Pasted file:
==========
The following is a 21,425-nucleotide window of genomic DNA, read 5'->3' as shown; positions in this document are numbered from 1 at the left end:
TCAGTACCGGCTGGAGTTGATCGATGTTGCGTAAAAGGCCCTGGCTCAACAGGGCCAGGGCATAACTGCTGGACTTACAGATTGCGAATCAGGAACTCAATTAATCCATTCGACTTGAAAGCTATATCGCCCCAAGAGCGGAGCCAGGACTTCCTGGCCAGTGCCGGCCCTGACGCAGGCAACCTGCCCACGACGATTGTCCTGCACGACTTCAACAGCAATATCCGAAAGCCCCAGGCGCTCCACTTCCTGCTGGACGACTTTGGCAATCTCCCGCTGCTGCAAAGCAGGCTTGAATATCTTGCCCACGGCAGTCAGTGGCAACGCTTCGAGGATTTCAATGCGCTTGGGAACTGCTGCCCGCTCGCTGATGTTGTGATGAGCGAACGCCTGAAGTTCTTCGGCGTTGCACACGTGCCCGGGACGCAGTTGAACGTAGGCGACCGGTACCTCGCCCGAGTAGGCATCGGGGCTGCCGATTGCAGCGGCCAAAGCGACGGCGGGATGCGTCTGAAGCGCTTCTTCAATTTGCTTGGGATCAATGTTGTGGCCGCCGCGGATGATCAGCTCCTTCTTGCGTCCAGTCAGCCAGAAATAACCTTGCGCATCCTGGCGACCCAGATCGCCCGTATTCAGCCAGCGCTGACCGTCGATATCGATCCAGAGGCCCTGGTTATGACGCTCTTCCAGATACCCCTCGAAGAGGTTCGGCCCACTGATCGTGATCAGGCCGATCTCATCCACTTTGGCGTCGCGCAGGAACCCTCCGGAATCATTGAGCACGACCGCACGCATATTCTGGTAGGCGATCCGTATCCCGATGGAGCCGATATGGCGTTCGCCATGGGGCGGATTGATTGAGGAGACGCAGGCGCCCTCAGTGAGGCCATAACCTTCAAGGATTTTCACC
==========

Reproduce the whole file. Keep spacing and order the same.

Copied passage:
The following is a 21,425-nucleotide window of genomic DNA, read 5'->3' as shown; positions in this document are numbered from 1 at the left end:
TCAGTACCGGCTGGAGTTGATCGATGTTGCGTAAAAGGCCCTGGCTCAACAGGGCCAGGGCATAACTGCTGGACTTACAGATTGCGAATCAGGAACTCAATTAATCCATTCGACTTGAAAGCTATATCGCCCCAAGAGCGGAGCCAGGACTTCCTGGCCAGTGCCGGCCCTGACGCAGGCAACCTGCCCACGACGATTGTCCTGCACGACTTCAACAGCAATATCCGAAAGCCCCAGGCGCTCCACTTCCTGCTGGACGACTTTGGCAATCTCCCGCTGCTGCAAAGCAGGCTTGAATATCTTGCCCACGGCAGTCAGTGGCAACGCTTCGAGGATTTCAATGCGCTTGGGAACTGCTGCCCGCTCGCTGATGTTGTGATGAGCGAACGCCTGAAGTTCTTCGGCGTTGCACACGTGCCCGGGACGCAGTTGAACGTAGGCGACCGGTACCTCGCCCGAGTAGGCATCGGGGCTGCCGATTGCAGCGGCCAAAGCGACGGCGGGATGCGTCTGAAGCGCTTCTTCAATTTGCTTGGGATCAATGTTGTGGCCGCCGCGGATGATCAGCTCCTTCTTGCGTCCAGTCAGCCAGAAATAACCTTGCGCATCCTGGCGACCCAGATCGCCCGTATTCAGCCAGCGCTGACCGTCGATATCGATCCAGAGGCCCTGGTTATGACGCTCTTCCAGATACCCCTCGAAGAGGTTCGGCCCACTGATCGTGATCAGGCCGATCTCATCCACTTTGGCGTCGCGCAGGAACCCTCCGGAATCATTGAGCACGACCGCACGCATATTCTGGTAGGCGATCCGTATCCCGATGGAGCCGATATGGCGTTCGCCATGGGGCGGATTGATTGAGGAGACGCAGGCGCCCTCAGTGAGGCCATAACCTTCAAGGATTTTCACC